Paul McCartney is now a children's book author. The 63-year-old singer entertained a young group of cute but squirmy elementary school students Thursday by reading an excerpt from his new book "High in the Clouds" and answering questions.

On Saturday, the rock star will provide the first-ever live wake-up call to the crew of the International Space Station.

The reading got some unexpected responses from the young audience.

In the first six pages of McCartney's book, about an industrious squirrel named Wirral (named after McCartney's hometown), Wirral's mother is crushed to death by a tree knocked down by nature-hating developers. From there, he sets off for the mythic animal-loving land of Animalia.

"Why did the author make such sad stories for children?" asked one perplexed little boy.

Caught off-guard, McCartney wrapped his arm around the boy and joked, "To make children cry."

"But cheer up. It's going to be all right," he quickly added.

McCartney co-wrote "High in the Clouds" with author Philip Ardagh, who was brought in after a first draft to "finesse" the book, McCartney told The Associated Press in a phone interview before the event.

The story was his own idea, McCartney said, and was inspired by his collaboration nearly 10 years ago with animator Geoff Dunbar on the animated short "Tropic Island Hum." Dunbar also illustrated "High in the Clouds."

"It's been my ambition for about 30 years to do a full-length animation film," McCartney said. The book became a substitute for a script.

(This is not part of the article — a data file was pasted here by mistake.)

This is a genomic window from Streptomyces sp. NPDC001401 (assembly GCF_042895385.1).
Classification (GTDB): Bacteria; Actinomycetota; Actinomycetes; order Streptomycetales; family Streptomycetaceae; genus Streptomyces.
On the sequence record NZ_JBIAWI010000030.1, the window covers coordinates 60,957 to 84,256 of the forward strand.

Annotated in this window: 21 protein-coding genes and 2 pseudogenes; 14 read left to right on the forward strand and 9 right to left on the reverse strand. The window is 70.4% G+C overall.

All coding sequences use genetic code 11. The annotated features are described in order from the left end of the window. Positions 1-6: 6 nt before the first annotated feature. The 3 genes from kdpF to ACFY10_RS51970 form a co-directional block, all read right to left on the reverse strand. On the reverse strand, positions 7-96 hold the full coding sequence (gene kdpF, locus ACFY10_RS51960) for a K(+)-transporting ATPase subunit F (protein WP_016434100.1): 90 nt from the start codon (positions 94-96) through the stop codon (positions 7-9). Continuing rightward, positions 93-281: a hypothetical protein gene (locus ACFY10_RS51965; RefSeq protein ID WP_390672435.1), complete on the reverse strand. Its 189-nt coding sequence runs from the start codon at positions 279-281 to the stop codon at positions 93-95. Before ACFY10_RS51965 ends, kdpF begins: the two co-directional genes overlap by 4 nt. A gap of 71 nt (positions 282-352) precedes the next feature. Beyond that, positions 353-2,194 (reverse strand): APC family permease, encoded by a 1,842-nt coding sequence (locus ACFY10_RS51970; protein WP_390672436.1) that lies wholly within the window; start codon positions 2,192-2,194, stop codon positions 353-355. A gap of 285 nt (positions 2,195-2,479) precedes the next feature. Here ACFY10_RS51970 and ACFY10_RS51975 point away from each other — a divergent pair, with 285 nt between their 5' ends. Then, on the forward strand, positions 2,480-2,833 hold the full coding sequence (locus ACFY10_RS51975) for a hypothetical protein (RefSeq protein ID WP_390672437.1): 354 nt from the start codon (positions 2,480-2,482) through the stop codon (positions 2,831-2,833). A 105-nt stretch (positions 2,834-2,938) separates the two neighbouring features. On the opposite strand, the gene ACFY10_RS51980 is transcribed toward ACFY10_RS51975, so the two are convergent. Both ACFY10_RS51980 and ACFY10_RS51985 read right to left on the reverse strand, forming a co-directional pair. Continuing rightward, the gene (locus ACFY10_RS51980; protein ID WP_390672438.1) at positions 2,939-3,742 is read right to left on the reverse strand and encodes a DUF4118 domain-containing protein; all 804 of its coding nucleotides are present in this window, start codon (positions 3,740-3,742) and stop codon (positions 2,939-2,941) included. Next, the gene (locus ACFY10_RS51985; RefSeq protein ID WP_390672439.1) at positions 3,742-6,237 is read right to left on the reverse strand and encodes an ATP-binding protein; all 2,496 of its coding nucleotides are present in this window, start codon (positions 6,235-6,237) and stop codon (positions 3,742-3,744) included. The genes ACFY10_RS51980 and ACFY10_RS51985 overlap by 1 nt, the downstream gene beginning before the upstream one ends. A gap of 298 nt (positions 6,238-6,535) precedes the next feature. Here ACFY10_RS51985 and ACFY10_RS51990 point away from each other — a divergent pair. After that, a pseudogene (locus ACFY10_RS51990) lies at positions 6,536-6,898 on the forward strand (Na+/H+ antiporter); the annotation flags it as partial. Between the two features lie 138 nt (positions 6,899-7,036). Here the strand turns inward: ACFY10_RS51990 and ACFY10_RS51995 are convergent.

The rock icon said he's never read the book to his three grandchildren or his 2-year-old daughter Beatrice. Beyond the initial death sequence, the story "does get happier," he said.

"I'd skip over that bit, with very little kids... My little one's too little. She likes the pictures though," McCartney said.

McCartney also is "psyched" to become a human alarm clock for astronauts.

On Saturday, McCartney will provide the first-ever live wake-up call, two songs, to the crew of the International Space Station from his concert in Anaheim, Calif.

"I'm singing 'English Tea' from my new album 'Chaos and Creation in the Backyard.' I have a cup of tea in the morning, so it's something good to wake up to," McCartney said.

On Aug. 9, NASA jolted awake the crew of space shuttle Discovery with the Beatles classic, "Good Day Sunshine." Since then, McCartney has projected footage of the crew during his current U.S. tour.

Around 9:55 p.m. PST, he will serenade NASA astronauts Bill McArthur and Valery Tokarev with the same tune, broadcast live on NASA TV.

"It'll be an out-of-space blast. Lots of puns intended," he said.